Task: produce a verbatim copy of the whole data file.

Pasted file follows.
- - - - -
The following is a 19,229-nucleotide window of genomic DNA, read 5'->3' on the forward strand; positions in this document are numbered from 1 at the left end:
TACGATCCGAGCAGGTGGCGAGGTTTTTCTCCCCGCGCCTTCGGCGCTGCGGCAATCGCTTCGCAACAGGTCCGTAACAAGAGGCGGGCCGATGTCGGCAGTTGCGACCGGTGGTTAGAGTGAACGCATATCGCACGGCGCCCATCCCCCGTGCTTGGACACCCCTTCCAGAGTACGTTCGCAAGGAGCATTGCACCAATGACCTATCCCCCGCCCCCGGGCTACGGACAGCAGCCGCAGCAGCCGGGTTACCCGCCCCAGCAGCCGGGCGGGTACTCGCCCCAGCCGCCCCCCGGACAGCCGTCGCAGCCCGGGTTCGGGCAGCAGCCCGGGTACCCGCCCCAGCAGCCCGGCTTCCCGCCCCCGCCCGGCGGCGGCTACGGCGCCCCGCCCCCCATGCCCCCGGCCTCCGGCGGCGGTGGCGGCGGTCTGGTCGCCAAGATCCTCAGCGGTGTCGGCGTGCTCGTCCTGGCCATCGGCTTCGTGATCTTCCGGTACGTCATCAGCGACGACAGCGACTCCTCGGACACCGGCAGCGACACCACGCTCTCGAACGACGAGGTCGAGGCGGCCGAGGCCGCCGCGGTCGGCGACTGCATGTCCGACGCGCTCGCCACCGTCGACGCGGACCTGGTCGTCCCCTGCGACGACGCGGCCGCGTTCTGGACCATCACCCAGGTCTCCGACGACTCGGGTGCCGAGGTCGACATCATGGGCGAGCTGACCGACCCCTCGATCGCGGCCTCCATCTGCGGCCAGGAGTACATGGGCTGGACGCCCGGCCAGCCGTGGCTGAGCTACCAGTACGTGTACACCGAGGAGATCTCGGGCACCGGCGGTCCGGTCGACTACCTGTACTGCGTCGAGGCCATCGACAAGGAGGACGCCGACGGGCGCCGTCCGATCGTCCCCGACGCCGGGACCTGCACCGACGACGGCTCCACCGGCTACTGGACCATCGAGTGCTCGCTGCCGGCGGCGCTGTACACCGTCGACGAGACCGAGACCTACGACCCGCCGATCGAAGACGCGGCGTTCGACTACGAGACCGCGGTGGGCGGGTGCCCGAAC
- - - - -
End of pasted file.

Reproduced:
The following is a 19,229-nucleotide window of genomic DNA, read 5'->3' on the forward strand; positions in this document are numbered from 1 at the left end:
TACGATCCGAGCAGGTGGCGAGGTTTTTCTCCCCGCGCCTTCGGCGCTGCGGCAATCGCTTCGCAACAGGTCCGTAACAAGAGGCGGGCCGATGTCGGCAGTTGCGACCGGTGGTTAGAGTGAACGCATATCGCACGGCGCCCATCCCCCGTGCTTGGACACCCCTTCCAGAGTACGTTCGCAAGGAGCATTGCACCAATGACCTATCCCCCGCCCCCGGGCTACGGACAGCAGCCGCAGCAGCCGGGTTACCCGCCCCAGCAGCCGGGCGGGTACTCGCCCCAGCCGCCCCCCGGACAGCCGTCGCAGCCCGGGTTCGGGCAGCAGCCCGGGTACCCGCCCCAGCAGCCCGGCTTCCCGCCCCCGCCCGGCGGCGGCTACGGCGCCCCGCCCCCCATGCCCCCGGCCTCCGGCGGCGGTGGCGGCGGTCTGGTCGCCAAGATCCTCAGCGGTGTCGGCGTGCTCGTCCTGGCCATCGGCTTCGTGATCTTCCGGTACGTCATCAGCGACGACAGCGACTCCTCGGACACCGGCAGCGACACCACGCTCTCGAACGACGAGGTCGAGGCGGCCGAGGCCGCCGCGGTCGGCGACTGCATGTCCGACGCGCTCGCCACCGTCGACGCGGACCTGGTCGTCCCCTGCGACGACGCGGCCGCGTTCTGGACCATCACCCAGGTCTCCGACGACTCGGGTGCCGAGGTCGACATCATGGGCGAGCTGACCGACCCCTCGATCGCGGCCTCCATCTGCGGCCAGGAGTACATGGGCTGGACGCCCGGCCAGCCGTGGCTGAGCTACCAGTACGTGTACACCGAGGAGATCTCGGGCACCGGCGGTCCGGTCGACTACCTGTACTGCGTCGAGGCCATCGACAAGGAGGACGCCGACGGGCGCCGTCCGATCGTCCCCGACGCCGGGACCTGCACCGACGACGGCTCCACCGGCTACTGGACCATCGAGTGCTCGCTGCCGGCGGCGCTGTACACCGTCGACGAGACCGAGACCTACGACCCGCCGATCGAAGACGCGGCGTTCGACTACGAGACCGCGGTGGGCGGGTGCCCGAAC